Start with a Question

As a classroom teacher, I would not be able to count the number of questions asked each day. Sometimes my high school students resembled my niece and nephews – each question followed with “but, why?” Over and over and over. Having taught courses at the high school and college level, people frequently ask what the…

Teaching Imperialism, Past and Present

Over the last couple of weeks, two things in particular have gotten me thinking about the ways in which I approach one of the most enduring themes of United States history in my classes. First, Hurricane Maria and its aftermath produced what’s become an absolute cataclysm in Puerto Rico. Second, as the awful news from…

Shedding Content: A List of Things Lost and Gained

I’m back! After a semester of maternity leave, I was thrilled to get back in the classroom.  Don’t get me wrong, my seven month old is cute and cuddly, but I really like college kids. Before the summer break, I contemplated on this blog about shedding content in favor of emphasizing analytical skills and modern…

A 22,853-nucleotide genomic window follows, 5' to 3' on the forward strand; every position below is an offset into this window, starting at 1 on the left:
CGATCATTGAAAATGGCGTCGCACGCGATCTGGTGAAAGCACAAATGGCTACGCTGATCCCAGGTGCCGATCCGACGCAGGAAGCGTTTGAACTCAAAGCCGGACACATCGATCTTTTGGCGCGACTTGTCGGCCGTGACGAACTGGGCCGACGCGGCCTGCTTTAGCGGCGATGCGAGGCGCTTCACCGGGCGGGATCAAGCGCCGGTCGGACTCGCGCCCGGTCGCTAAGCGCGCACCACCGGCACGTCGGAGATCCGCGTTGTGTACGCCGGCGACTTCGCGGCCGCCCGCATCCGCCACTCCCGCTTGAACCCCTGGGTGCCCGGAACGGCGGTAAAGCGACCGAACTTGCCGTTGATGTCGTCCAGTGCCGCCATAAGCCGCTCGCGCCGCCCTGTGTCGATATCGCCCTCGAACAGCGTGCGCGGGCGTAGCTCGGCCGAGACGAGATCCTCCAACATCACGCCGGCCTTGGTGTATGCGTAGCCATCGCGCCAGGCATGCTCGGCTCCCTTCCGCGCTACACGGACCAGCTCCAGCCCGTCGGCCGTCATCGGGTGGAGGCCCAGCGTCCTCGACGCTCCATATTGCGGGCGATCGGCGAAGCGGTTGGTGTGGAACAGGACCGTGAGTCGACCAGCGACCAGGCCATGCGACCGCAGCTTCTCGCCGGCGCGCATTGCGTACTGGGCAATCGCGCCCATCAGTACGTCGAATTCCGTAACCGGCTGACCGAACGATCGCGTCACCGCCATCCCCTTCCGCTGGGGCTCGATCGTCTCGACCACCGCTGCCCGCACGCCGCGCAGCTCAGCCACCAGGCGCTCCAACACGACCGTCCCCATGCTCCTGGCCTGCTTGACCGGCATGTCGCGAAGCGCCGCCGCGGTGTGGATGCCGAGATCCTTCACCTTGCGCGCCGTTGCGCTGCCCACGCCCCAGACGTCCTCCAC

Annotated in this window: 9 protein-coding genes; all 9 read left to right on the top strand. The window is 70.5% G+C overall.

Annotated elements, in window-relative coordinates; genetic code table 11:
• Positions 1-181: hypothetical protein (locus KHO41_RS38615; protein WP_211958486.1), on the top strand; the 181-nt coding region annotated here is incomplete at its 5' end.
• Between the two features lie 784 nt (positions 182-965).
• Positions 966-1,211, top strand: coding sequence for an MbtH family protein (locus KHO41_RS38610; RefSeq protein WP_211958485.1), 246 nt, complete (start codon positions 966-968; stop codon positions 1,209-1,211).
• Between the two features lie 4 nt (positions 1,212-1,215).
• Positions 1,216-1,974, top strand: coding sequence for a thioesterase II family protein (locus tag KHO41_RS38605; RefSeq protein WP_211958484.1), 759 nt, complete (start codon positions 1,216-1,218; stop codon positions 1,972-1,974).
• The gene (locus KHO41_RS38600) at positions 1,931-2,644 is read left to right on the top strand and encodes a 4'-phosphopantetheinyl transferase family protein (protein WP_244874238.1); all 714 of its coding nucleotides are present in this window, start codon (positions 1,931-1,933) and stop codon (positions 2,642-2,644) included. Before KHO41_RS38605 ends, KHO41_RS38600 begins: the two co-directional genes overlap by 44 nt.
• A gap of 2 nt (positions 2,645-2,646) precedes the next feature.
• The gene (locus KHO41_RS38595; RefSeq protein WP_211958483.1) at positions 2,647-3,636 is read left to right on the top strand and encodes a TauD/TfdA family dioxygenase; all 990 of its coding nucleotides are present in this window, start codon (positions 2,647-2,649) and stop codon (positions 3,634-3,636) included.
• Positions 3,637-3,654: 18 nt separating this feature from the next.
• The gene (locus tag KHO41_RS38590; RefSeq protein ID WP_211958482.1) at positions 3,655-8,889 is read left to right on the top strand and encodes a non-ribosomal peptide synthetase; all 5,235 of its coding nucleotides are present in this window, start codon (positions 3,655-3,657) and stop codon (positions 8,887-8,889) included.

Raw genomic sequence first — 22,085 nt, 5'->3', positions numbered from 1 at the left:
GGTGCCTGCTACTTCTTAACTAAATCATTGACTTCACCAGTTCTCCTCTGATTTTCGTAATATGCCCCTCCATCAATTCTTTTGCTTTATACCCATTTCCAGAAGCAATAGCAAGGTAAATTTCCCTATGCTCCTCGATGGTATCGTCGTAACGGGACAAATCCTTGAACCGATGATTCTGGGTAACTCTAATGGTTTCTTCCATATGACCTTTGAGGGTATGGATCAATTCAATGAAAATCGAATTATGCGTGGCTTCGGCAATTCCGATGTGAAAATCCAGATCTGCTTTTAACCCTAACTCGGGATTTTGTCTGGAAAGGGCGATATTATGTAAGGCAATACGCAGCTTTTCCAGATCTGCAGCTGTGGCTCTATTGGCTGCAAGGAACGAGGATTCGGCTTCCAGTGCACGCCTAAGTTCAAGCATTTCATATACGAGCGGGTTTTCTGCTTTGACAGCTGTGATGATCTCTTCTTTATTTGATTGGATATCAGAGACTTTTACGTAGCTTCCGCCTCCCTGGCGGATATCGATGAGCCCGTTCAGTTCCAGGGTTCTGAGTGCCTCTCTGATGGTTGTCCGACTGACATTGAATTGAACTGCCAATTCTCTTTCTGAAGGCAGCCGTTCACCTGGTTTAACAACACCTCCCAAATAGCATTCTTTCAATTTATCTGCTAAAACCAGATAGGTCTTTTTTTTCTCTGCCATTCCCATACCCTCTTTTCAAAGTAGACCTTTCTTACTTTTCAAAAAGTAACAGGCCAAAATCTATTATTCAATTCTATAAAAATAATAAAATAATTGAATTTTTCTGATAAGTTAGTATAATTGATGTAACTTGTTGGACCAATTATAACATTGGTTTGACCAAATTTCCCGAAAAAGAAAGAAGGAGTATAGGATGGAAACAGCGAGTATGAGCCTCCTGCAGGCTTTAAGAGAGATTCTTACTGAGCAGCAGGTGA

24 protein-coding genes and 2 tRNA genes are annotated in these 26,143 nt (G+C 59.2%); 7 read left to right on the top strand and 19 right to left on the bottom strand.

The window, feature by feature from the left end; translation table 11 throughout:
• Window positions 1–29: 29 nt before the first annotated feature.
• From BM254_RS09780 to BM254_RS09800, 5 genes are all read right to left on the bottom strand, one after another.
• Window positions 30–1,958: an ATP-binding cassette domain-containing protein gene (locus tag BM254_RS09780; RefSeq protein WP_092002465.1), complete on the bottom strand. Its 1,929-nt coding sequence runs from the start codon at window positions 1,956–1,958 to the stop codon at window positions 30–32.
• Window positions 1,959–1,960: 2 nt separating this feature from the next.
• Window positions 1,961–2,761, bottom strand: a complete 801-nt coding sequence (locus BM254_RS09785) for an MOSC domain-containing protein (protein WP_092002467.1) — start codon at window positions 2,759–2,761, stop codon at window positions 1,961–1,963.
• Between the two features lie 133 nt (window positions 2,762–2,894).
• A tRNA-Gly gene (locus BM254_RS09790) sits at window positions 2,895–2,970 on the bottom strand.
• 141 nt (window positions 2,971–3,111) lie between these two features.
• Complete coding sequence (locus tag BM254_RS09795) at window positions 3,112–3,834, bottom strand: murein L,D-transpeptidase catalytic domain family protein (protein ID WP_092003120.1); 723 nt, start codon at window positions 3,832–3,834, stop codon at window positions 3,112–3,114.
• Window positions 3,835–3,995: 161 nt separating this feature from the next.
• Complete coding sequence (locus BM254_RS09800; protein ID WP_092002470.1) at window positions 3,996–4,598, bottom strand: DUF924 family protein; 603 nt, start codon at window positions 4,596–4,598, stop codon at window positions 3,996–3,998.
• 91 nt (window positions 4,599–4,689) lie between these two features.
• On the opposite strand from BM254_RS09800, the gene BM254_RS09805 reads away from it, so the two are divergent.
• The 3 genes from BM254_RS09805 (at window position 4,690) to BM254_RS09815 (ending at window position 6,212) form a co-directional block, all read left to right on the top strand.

Teaching the Recent Past with Music

This semester I’m teaching America in the Nuclear Era: 1945-1968 (syllabus linked). I recently divided my 1945-present elective into two halves to allow for better exploration of the moments in the years covered and develop a more thematic approach. As with all my courses, I include a significant amount of popular culture. For the previous…

Doing History with Inquiry

When people hear that I am a social studies teacher, their responses typically fall into two camps: they either tell me how much they love history or hate it. The reason for any negativity towards the subject is typically because, “I’m not good at memorizing dates.” And indeed, students’ image of a social studies teacher…